Before you begin, Windows sets up your voice recognition. You have to speak certain lines into the microphone as part of a voice test that lasts about fifteen minutes, much of it instructions on how to treat the robot (instructions which hint at the low level of cognition your robot is really going to have). But seeing that one test was clearly not enough, I exited out and tried to give the machine more to work with. That’s when you see me bumping out to desktop, whereupon I read out the game’s convoluted back story in my best storytime voice and hoped that it would be enough. It was not enough.

I’m sure this is working more confidently for some than for myself. Aside from the accent issue, more voice tests are supposed to lead to better results. But each test takes a long time and there’s no guarantee that three or four or five tests will make the interpreter as clever as it would need to be to follow directions that are more complex than “pick up X” or “walk forwards two metres”. I also realised with hindsight that many words are probably saved in the robots thick skull as American. So when I said, “turn on the tap”, I really ought to have said “turn on the faucet”. Although there is the added trouble of not knowing which objects in the house can be interacted with and which are purely environmental. It’s all very messy.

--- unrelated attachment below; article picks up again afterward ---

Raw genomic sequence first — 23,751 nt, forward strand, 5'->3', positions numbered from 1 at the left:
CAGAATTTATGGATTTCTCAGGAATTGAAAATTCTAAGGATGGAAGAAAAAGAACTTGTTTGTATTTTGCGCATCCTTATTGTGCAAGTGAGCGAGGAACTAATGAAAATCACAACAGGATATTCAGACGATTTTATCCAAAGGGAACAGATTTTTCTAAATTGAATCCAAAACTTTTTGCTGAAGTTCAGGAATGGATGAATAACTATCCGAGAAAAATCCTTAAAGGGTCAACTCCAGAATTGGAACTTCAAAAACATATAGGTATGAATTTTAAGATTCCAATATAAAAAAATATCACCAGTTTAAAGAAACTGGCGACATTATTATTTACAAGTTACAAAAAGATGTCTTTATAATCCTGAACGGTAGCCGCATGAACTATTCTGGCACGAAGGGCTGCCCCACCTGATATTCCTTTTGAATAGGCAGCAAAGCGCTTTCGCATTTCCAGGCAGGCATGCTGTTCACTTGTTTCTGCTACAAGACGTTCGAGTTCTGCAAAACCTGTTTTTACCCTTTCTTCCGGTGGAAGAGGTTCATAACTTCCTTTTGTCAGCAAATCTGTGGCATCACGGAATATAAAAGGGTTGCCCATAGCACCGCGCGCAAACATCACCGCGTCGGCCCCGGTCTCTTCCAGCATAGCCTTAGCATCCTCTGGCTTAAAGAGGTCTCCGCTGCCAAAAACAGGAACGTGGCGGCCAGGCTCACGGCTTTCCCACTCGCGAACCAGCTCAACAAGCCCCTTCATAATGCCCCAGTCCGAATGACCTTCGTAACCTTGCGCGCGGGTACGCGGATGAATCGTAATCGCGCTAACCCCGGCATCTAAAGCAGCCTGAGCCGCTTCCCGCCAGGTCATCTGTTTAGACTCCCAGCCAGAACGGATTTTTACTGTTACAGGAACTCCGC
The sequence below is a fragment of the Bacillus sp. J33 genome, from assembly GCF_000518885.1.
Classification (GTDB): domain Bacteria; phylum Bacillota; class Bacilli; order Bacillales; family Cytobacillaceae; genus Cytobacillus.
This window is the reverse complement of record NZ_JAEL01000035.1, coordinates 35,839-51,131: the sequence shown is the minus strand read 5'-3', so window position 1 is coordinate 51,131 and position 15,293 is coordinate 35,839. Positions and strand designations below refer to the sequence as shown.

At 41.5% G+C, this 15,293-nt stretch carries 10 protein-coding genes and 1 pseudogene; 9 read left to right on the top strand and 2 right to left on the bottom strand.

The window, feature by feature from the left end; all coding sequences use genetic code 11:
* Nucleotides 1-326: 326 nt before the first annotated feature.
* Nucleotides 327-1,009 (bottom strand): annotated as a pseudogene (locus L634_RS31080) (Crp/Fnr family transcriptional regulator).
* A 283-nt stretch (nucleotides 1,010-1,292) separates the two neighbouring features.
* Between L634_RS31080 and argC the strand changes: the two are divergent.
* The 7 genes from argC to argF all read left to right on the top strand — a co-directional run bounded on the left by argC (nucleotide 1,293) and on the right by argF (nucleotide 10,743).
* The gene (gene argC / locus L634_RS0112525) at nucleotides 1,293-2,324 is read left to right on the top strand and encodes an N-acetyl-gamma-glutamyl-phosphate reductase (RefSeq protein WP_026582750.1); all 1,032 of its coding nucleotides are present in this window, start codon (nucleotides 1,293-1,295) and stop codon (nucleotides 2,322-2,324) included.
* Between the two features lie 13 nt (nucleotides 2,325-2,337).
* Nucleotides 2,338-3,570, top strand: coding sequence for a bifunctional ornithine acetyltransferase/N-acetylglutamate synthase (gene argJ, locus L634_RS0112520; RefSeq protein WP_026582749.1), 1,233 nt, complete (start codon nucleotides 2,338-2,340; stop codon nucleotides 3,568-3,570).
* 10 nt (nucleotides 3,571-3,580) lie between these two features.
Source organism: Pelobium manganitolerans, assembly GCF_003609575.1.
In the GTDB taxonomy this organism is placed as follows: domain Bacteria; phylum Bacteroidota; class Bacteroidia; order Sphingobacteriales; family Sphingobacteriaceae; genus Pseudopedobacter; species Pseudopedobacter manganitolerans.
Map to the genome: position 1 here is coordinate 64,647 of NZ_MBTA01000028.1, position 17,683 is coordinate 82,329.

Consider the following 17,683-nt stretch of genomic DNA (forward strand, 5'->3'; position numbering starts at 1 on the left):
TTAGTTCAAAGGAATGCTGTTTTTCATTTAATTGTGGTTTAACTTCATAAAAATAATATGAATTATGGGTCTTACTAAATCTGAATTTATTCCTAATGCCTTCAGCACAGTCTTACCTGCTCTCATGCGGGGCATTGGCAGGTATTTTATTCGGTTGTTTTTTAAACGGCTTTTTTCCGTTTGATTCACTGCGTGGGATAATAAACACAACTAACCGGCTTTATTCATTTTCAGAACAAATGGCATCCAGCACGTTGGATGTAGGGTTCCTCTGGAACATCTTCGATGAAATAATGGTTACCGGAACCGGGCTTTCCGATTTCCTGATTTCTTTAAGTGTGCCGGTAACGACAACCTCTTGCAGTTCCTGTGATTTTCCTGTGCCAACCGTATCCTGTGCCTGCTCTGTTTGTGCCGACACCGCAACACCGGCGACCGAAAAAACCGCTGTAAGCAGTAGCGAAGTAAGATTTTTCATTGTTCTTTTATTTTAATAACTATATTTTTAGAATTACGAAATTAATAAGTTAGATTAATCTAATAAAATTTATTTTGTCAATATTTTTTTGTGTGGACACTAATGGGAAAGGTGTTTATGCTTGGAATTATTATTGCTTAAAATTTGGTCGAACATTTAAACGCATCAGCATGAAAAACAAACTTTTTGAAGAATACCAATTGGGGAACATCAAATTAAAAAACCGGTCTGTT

The truth is, I went in knowing that it would be janky. But I didn’t expect it to be this janky. And I wanted to be surprised at the machine’s awareness. This comes across sometimes, when you insult it, for instance, and it detects the hostility (sorry, Jimmy). But mostly the game is a victim of a multi-layered problem. First, the voice recognition can be laughable. Second, the robot’s interpretation of your questions and commands is as overly strict and non-malleable as you’d expect. Third, the actual “game” itself doesn’t help matters. Trying to collect video recordings isn’t very exciting and putting pieces of furniture back into their pre-thievery positions is no more fun than when you played ‘spot the difference’ on the back of your Honey Cheerios box.

No. It is a game wholly reliant and marketed on its technology, which feels so much more absurd the more you attempt to communicate with the machine. I suspect it will be better for people with hours of voice recognition testing behind them (not to mention the exact accent the robot was designed for), and there is also an element of learning the right commands and sticking to that cheatsheet of robot lines. It’s also admirable, from a technology perspective, to pursue projects like this. The ideal – to talk to a robot and have it understand you – is one worth chasing. But with a learning process as daft as this, I couldn’t face going through it all when the story and surrounding tasks are so wafer thin. That, and Jimmy really, really annoyed me.

Bot Colony is on Steam for £10.99/$14.99. These impressions are based on build 1631672